Not all bariatric patients, however, experience mental health gains from weight loss surgery, which is likely attributable to patients’ reactions to common undesired physical outcomes postsurgery: lack of weight loss, weight regain, and undesirable skin changes. Patients’ expectations that bariatric surgery will undoubtedly change their life may also set them up for psychological failure if expectations are not met. Journal of Obesity 2013
Finally we might reflect on the lobotomy as per Gregory Myers:
Is history repeating itself? It may by relevant that the global bariatric surgery market size was valued to be over USD 1,300 million in 2014.
Picture by rossodilbolgheri
You’ve heard it before
I’m at that age doctor when I should have a full body scan. Like it’s being offered here.
or at the very least
Can I have a scan doctor?
When offered radiological tests immediately the public is led to believe that such investigations are necessary. In Australia between 1996 and 2010, total CT scan numbers have increased almost 3 fold. (Medicare Australia, Group Statistics Reports 2010, Report No. 2. Available from here). The number of CT scans is reportedly growing at about 9% each year in Australia. In the USA there are estimated to be 62 million scans per year as compared with about 3 million in 1980 with growing concern about the wisdom of exposing people to increasing levels of radiation.
At the same time the value of most tests carried out is also in doubt. In a study of an academic medical department it was concluded that:
…almost 68% of the laboratory tests commonly ordered…. could have been avoided, without any adverse effect on patient management; this figure corresponds to 2.01 unnecessary tests ordered/patient during each day of their hospitalisation. Miyakis et al
In the context of hospital medicine inappropriate test ordering adds to the cost of healthcare. In primary care there is the additional concern that tests fail to achieve any useful outcome. The patient may experience considerable dissatisfaction with the failure of diagnostic tests to explain their pain and may feel they they are being labelled a malingerer.
Therefore one might pause to reflect before requesting yet another investigation. Physical examination, which arguably obviates the need for many tests has an enormous value to the patient even in the context of advanced cancer.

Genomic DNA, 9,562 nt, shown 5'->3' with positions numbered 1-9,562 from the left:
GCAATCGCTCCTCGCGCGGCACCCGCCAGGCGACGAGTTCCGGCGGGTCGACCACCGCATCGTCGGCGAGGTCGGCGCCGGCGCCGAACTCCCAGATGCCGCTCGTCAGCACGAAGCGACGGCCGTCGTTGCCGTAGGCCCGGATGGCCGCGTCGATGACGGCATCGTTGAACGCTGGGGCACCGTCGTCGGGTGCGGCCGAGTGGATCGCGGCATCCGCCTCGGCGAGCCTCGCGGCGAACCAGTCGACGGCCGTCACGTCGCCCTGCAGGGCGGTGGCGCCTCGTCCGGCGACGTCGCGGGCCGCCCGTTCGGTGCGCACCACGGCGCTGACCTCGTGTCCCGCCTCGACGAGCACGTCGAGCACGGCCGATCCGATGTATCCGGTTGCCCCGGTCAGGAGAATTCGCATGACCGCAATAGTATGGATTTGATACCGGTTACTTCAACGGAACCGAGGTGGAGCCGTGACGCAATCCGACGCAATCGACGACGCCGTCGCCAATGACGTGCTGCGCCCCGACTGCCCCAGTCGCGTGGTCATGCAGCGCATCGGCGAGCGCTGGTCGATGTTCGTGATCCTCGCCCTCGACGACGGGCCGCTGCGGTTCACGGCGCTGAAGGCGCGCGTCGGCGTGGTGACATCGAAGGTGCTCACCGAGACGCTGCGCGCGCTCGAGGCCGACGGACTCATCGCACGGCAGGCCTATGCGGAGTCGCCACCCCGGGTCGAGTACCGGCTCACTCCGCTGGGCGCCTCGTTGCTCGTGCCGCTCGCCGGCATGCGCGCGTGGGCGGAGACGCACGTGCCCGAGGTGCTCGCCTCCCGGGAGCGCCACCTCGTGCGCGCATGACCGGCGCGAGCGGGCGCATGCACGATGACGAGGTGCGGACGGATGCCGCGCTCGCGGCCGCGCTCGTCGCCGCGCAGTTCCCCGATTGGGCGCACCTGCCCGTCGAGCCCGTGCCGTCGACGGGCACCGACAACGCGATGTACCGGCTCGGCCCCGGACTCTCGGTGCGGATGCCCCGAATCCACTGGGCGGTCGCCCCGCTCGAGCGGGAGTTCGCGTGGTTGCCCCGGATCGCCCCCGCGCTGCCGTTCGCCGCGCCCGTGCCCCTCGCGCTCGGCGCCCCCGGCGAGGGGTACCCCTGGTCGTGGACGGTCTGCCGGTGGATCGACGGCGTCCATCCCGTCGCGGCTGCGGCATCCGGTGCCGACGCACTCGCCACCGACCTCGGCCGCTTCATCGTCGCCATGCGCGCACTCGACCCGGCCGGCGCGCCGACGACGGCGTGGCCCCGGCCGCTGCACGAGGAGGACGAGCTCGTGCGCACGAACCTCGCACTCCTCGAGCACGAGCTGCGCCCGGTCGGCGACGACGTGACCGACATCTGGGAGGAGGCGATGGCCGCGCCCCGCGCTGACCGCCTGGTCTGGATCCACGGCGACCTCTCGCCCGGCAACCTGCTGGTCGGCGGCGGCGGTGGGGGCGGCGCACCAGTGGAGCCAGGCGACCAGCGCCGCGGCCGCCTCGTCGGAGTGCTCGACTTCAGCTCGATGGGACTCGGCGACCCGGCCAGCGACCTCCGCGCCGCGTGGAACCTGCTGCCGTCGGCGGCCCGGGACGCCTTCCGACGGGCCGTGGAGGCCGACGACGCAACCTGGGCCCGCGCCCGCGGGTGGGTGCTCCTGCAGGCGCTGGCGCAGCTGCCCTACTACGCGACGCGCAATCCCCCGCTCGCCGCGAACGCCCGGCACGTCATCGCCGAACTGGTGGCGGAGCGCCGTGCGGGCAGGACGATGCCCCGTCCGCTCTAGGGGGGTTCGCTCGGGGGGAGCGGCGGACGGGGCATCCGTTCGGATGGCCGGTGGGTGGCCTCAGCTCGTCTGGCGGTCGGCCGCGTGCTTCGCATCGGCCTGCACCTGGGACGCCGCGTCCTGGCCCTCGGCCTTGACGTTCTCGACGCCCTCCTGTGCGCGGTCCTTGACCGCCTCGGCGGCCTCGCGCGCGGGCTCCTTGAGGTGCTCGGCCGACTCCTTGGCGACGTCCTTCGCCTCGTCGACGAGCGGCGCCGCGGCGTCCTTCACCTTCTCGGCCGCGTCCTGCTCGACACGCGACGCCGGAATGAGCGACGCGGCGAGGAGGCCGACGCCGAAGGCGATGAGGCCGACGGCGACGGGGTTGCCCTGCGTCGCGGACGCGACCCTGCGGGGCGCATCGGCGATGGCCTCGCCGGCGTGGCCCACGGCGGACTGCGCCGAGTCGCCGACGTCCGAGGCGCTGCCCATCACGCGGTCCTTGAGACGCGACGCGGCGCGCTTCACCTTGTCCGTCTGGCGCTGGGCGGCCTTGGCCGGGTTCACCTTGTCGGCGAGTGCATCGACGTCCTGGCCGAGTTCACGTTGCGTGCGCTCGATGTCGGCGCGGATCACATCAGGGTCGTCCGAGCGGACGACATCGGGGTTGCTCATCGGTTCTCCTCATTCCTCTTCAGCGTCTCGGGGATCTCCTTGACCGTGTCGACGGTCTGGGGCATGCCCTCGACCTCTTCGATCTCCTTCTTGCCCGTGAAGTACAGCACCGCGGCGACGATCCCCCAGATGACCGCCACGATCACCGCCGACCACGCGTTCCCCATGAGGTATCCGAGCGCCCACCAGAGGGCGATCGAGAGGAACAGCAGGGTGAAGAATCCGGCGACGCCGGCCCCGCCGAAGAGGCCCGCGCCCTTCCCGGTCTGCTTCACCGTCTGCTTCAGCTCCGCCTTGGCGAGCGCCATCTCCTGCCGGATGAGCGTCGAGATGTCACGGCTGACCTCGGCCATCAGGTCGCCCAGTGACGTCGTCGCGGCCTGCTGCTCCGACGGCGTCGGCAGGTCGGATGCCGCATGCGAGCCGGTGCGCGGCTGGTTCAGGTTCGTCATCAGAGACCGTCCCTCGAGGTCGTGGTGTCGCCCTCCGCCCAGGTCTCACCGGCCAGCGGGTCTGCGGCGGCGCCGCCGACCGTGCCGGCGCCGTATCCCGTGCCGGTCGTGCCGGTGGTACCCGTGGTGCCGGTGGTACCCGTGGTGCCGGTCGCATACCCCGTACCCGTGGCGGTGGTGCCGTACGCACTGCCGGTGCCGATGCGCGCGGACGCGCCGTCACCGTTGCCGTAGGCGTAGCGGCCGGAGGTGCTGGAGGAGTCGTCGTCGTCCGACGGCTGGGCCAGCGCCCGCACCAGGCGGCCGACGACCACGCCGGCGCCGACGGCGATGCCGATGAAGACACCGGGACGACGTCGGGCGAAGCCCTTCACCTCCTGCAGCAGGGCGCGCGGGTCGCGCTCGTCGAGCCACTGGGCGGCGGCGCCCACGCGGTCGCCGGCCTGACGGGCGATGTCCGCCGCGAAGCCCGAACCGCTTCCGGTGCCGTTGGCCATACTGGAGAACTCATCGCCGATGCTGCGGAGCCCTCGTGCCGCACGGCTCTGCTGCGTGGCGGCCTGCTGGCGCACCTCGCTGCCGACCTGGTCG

Most patients (83%) indicated that the overall experience of being examined was highly positive (median score, 4; interquartile range [IQR], 2-5; P ≤ .0001). Patients valued both the pragmatic aspects (median score, 5; IQR, 4-5) and symbolic aspects (median score, 4; IQR, 4-5) of the physical examination. Increasing age was independently associated with a more positive perception of the physical examination (odds ratio, 1.07 per year; 95% confidence interval, 1.02-1.12 per year; P = .01). Kadakia et al
According to Paul Little and colleagues reporting in the BMJ perceived pressure from patients is a strong independent predictor of whether doctors examine, prescribe, refer, or investigate in primary care. It seems, at least in part that we may be responding to such pressures to order necessary tests. On the other hand our perception of the value of examination may be blunted. As Professor Little wrote:
The doctors thought, however, there was no or only slight medical need among a significant proportion of those examined (89/580, 15%), given a prescription (74/394, 19%), or referred (27/125, 22%) and among almost half of those investigated (99/216, 46%).
One could argue with the doctors’ impressions of the ‘need’ for medical examination. To some extent it is necessary in every case. We may be losing the sight of the therapeutic effect of the examination as part of effective communication in primary care. There is a need to revitalise our ability to heal. At a time of increasing costs in healthcare examining patients is a relatively low cost intervention with significant potential to improve outcomes.
Picture by COM SALUD
Let’s agree what success looks like at work. It’s simply ‘better outcomes for those you serve’. It’s about improving on what was done yesterday. Machines can ‘do’ many things but they can’t imagine. People can be made to work like machines but unlike machines their ‘parts’ can’t be replaced easily when things start to fail. However people can be replaced. If you exist to ‘do’ things that could be done more efficiently or more profitably you will be replaced perhaps not today or tomorrow but soon enough. If your boss doesn’t sack you, one day in the foreseeable future you will walk out when it all gets too much to bear.
So your real value in whatever you do is the ability to add value and to do that reliably and sustainably.
Think of a time when you landed that job, made that discovery, found that break through, solved that problem. Could it all have been different? What if you had failed that exam? What if you had succumbed to that virus? What if you hadn’t met that key partner? What if they hadn’t supported you? What if the funds hadn’t been available? What if you hadn’t attended that course or crossed that road? What if Fleming hadn’t gone on holiday or noticed that Petri dish?
Often described as a careless lab technician, Fleming returned from a two-week vacation to find that a mold had developed on an accidentally contaminated staphylococcus culture plate. Upon examination of the mold, he noticed that the culture prevented the growth of staphylococci. Endocrine today.